Science Learning in Urban Settings

Angela Calabrese Barton

Michigan State University

Last year I was interviewing a group of sixth-grade students from a high-poverty urban school in New York City. I had spent a great deal of time with them in an after-school program and thought I had a good sense of what they cared about. I had also spent time in their science class. The science class was interesting, primarily because most students held strong opinions about the teacher, Mr. Logan. Nearly all of the students I talked to believed that Mr. Logan was a good science teacher. Yet, nearly all of the students also said that they did not like science class!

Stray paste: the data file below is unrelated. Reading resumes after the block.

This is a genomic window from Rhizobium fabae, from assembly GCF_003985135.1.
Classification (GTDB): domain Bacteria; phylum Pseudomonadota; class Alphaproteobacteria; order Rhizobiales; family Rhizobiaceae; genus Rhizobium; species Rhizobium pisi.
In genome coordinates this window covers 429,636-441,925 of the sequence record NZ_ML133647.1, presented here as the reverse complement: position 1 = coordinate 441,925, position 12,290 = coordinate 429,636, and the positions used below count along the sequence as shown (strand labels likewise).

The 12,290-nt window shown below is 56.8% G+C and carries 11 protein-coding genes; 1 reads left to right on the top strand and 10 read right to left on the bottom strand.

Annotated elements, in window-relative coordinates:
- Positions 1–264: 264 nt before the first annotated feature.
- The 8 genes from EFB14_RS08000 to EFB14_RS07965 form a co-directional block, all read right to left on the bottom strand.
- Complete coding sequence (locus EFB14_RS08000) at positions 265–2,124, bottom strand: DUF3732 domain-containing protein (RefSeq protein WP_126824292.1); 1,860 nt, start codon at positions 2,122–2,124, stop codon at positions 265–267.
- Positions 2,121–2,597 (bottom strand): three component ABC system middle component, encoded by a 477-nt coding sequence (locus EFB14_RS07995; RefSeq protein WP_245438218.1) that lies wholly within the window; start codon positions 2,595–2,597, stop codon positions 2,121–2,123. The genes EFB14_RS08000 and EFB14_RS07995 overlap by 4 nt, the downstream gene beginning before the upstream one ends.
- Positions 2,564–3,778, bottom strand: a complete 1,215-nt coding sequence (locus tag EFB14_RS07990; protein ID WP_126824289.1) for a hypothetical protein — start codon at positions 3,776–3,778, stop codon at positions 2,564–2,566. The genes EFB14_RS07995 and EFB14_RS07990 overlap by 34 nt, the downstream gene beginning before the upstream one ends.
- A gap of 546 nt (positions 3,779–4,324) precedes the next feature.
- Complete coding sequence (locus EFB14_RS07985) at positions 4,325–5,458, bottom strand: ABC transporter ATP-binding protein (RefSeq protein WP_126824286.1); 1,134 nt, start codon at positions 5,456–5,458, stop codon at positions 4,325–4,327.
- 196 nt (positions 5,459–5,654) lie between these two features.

As I began to probe this contradiction with the students, I said to them, “Tell ...

Get Handbook of Research on Science Education now with O’Reilly online learning.

O’Reilly members experience live online training, plus books, videos, and digital content from 200+ publishers.